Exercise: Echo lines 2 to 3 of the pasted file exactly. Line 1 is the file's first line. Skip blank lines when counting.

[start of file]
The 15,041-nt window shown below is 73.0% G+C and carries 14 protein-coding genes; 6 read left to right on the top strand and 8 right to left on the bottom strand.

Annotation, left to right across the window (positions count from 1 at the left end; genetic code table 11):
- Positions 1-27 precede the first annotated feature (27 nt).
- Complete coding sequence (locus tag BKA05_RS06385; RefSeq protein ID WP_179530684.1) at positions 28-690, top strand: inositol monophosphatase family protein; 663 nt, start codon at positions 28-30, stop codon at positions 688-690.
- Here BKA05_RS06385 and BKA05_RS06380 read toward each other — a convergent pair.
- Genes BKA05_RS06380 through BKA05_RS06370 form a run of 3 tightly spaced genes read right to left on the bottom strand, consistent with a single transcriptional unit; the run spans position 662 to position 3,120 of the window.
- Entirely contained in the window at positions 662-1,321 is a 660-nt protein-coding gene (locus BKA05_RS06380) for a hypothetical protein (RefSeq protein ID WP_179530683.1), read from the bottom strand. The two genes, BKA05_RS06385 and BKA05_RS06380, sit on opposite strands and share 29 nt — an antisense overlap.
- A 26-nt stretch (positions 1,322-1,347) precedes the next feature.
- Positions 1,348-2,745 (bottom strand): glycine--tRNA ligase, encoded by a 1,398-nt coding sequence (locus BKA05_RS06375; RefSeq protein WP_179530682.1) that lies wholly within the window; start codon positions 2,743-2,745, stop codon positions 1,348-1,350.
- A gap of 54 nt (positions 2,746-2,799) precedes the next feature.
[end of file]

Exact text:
Annotation, left to right across the window (positions count from 1 at the left end; genetic code table 11):
- Positions 1-27 precede the first annotated feature (27 nt).